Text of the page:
This week we scored a rare and wonderful victory. I’ve been so moved and motivated by meeting victims of domestic abuse by the fact that so many are cross-examined by their convicted abusers in family court. It is a grotesque perversion of the justice system. 

Back in September I co-sponsored a Commons debate on domestic abuse where I raised this issue. After that I began working with fantastic Guardian journalist Sandra Laville to uncover the full horror of what was happening. My team in Hove, including Stella who leads on our casework, were also very involved so we could fully expose what is happening in family courts.

The result was a series of Guardian front page stories over the Christmas period which informed the public for the first time the impact that this terrible problem was having on abuse survivors. Incidentally, this affects women and men and people in same-sex unions, Government, as they do, panicked in the face of this publicity and ‘an anonymous source’ said the minister would do something.

So I wrote to Speaker Bercow and asked him to grant me an ‘Urgent Question’. This is where an MP can summons a minister to the Commons to answer an urgent and pressing issue. It’s pretty rare to be granted an urgent question and as it was the first day back after Christmas I wasn’t hopeful. I’ve applied six times before (for trains) but never been given it, but I was amazing and totally over-the-moon to get the call saying the Speaker had granted me the ‘UQ’.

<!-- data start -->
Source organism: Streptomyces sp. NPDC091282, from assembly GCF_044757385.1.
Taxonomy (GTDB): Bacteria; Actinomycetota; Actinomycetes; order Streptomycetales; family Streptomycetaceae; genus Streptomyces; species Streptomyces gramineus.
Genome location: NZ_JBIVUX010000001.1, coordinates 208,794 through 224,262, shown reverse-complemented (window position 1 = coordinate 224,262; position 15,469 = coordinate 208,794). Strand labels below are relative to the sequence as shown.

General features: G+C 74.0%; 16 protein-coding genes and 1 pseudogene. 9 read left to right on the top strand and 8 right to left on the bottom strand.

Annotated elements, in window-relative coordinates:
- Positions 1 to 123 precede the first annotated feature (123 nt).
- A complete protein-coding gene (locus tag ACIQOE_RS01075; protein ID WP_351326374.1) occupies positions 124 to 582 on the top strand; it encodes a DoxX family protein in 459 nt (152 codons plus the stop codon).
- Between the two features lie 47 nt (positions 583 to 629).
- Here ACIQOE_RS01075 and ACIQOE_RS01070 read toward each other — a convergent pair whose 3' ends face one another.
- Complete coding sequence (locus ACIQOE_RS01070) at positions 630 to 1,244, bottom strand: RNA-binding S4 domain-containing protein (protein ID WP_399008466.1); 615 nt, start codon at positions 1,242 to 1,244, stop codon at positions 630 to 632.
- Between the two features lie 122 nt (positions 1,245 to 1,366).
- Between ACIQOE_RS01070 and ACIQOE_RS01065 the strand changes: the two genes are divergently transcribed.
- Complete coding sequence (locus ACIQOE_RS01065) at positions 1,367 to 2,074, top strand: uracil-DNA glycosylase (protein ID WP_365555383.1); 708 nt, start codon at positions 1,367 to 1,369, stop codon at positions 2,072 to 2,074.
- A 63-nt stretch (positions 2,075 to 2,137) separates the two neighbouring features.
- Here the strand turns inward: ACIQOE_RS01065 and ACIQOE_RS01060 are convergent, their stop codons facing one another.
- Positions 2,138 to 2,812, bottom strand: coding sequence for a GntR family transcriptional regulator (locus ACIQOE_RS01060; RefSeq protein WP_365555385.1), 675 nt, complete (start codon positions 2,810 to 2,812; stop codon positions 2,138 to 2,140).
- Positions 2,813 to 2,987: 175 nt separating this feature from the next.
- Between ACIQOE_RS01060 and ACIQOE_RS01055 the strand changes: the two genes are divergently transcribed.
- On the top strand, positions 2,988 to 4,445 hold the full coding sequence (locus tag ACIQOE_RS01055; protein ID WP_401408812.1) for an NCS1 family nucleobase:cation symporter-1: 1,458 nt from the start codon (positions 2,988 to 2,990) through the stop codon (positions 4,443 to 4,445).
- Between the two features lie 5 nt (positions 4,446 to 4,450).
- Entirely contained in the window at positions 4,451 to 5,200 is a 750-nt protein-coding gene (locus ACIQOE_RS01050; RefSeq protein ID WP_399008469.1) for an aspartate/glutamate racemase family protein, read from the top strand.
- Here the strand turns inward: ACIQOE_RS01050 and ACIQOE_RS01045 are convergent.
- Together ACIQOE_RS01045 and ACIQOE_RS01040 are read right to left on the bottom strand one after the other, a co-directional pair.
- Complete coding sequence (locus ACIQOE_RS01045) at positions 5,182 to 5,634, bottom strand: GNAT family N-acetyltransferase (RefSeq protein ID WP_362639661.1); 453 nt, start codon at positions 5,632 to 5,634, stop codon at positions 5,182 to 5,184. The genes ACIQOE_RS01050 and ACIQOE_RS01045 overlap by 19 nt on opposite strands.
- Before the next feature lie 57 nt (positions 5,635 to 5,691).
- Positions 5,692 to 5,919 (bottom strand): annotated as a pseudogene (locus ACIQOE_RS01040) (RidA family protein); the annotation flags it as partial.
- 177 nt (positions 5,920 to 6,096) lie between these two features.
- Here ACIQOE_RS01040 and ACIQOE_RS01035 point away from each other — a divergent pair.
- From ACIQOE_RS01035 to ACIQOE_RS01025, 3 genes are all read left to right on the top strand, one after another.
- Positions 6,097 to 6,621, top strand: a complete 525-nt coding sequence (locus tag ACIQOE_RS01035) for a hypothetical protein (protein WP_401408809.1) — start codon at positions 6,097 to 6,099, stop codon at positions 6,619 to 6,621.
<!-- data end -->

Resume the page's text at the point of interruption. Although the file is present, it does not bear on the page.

I’ve posted the video of my UQ and the minister’s response. What you don’t see here is that also a couple of dozen MP’s also came into the chamber to support me and ask follow-up questions. I had worked hard to inform MP’s what I was trying to achieve even though I only had an hours notice. And there are a lot of MPs who have been campaigning on this for a long time, like Angela Smith, Jess Phillips and also Conservative MP Maria Miller.

And here’s the good news: By the end of the session the government had agreed that cross-examination of victims by their convicted abusers will be ended. They agreed to a review that will be concluded by Easter. And they agreed to introduce primary legislation to outlaw the practice. In short, the law will be changed and it will be done soon. Our campaign on this specific point has won!

There is much, much more to do and I’m not saying that everything in the family court and the way we deal with abuse will be fine. It will not. We must do so much more to spot and intervene on abusive relationships, more to support victims whatever their gender or circumstance, and we must fight to get Legal Aid reinstated so poor and vulnerable people have the protection of the law and are not disadvantaged by it. But this is a brilliant first step.

It also shows what politics is all about: listening to people, caring for them, and acting to make a change. Change can come, it is possible, and by working together as a group with abuse survivors, myself as MP, journalists and frontline abuse support groups (thank you Rise and Woman Aid) we can get the law changed and make life better for those who need it most.

This was a good week and a good start to the year. Thanks so much for reading and contributing to this page, I really do wish you a very Happy New Year. All the best, Peter

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